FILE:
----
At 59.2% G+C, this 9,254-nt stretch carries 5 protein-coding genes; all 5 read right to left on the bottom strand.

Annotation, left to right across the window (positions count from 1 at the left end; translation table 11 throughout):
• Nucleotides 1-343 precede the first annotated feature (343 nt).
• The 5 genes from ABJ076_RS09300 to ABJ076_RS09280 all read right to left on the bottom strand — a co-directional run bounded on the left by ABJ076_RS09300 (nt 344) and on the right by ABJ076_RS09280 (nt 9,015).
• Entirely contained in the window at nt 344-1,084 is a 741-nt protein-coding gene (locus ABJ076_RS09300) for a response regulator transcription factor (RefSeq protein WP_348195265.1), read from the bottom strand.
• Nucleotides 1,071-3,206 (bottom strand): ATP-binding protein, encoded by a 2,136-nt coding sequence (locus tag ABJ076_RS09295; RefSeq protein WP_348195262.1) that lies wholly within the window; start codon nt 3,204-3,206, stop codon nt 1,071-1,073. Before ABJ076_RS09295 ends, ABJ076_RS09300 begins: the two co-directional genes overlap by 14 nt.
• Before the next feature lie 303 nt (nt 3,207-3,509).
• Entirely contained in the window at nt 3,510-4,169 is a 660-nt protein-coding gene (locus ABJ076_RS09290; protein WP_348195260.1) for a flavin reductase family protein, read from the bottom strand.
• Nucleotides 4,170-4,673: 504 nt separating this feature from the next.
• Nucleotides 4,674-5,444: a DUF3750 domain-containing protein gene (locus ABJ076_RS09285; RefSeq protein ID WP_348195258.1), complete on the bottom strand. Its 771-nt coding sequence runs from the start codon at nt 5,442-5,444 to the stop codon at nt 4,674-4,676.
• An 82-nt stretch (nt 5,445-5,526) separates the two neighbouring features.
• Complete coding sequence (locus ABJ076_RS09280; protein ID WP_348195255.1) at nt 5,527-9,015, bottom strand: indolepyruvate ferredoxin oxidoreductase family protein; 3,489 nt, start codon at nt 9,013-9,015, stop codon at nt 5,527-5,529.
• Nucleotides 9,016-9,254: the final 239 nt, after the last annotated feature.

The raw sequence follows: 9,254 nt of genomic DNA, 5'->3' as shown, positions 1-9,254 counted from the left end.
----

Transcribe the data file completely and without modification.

At 59.2% G+C, this 9,254-nt stretch carries 5 protein-coding genes; all 5 read right to left on the bottom strand.

Annotation, left to right across the window (positions count from 1 at the left end; translation table 11 throughout):
• Nucleotides 1-343 precede the first annotated feature (343 nt).
• The 5 genes from ABJ076_RS09300 to ABJ076_RS09280 all read right to left on the bottom strand — a co-directional run bounded on the left by ABJ076_RS09300 (nt 344) and on the right by ABJ076_RS09280 (nt 9,015).
• Entirely contained in the window at nt 344-1,084 is a 741-nt protein-coding gene (locus ABJ076_RS09300) for a response regulator transcription factor (RefSeq protein WP_348195265.1), read from the bottom strand.
• Nucleotides 1,071-3,206 (bottom strand): ATP-binding protein, encoded by a 2,136-nt coding sequence (locus tag ABJ076_RS09295; RefSeq protein WP_348195262.1) that lies wholly within the window; start codon nt 3,204-3,206, stop codon nt 1,071-1,073. Before ABJ076_RS09295 ends, ABJ076_RS09300 begins: the two co-directional genes overlap by 14 nt.
• Before the next feature lie 303 nt (nt 3,207-3,509).
• Entirely contained in the window at nt 3,510-4,169 is a 660-nt protein-coding gene (locus ABJ076_RS09290; protein WP_348195260.1) for a flavin reductase family protein, read from the bottom strand.
• Nucleotides 4,170-4,673: 504 nt separating this feature from the next.
• Nucleotides 4,674-5,444: a DUF3750 domain-containing protein gene (locus ABJ076_RS09285; RefSeq protein ID WP_348195258.1), complete on the bottom strand. Its 771-nt coding sequence runs from the start codon at nt 5,442-5,444 to the stop codon at nt 4,674-4,676.
• An 82-nt stretch (nt 5,445-5,526) separates the two neighbouring features.
• Complete coding sequence (locus ABJ076_RS09280; protein ID WP_348195255.1) at nt 5,527-9,015, bottom strand: indolepyruvate ferredoxin oxidoreductase family protein; 3,489 nt, start codon at nt 9,013-9,015, stop codon at nt 5,527-5,529.
• Nucleotides 9,016-9,254: the final 239 nt, after the last annotated feature.

The raw sequence follows: 9,254 nt of genomic DNA, 5'->3' as shown, positions 1-9,254 counted from the left end.